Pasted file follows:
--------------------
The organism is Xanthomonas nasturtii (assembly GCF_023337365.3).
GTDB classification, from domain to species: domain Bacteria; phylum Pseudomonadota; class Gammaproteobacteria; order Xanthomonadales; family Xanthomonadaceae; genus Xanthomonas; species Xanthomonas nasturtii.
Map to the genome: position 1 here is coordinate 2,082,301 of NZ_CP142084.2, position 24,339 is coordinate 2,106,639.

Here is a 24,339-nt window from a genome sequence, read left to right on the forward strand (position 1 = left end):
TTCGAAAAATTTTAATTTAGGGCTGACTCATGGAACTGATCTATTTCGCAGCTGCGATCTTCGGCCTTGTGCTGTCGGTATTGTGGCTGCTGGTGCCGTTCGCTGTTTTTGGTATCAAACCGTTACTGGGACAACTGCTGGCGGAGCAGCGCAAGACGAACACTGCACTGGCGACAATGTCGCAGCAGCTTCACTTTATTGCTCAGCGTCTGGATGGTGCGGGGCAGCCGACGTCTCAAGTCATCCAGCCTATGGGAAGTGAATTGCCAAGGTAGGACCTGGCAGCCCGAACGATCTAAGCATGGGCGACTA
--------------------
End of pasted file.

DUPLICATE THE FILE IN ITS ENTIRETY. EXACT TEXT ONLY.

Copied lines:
The organism is Xanthomonas nasturtii (assembly GCF_023337365.3).
GTDB classification, from domain to species: domain Bacteria; phylum Pseudomonadota; class Gammaproteobacteria; order Xanthomonadales; family Xanthomonadaceae; genus Xanthomonas; species Xanthomonas nasturtii.
Map to the genome: position 1 here is coordinate 2,082,301 of NZ_CP142084.2, position 24,339 is coordinate 2,106,639.

Here is a 24,339-nt window from a genome sequence, read left to right on the forward strand (position 1 = left end):
TTCGAAAAATTTTAATTTAGGGCTGACTCATGGAACTGATCTATTTCGCAGCTGCGATCTTCGGCCTTGTGCTGTCGGTATTGTGGCTGCTGGTGCCGTTCGCTGTTTTTGGTATCAAACCGTTACTGGGACAACTGCTGGCGGAGCAGCGCAAGACGAACACTGCACTGGCGACAATGTCGCAGCAGCTTCACTTTATTGCTCAGCGTCTGGATGGTGCGGGGCAGCCGACGTCTCAAGTCATCCAGCCTATGGGAAGTGAATTGCCAAGGTAGGACCTGGCAGCCCGAACGATCTAAGCATGGGCGACTA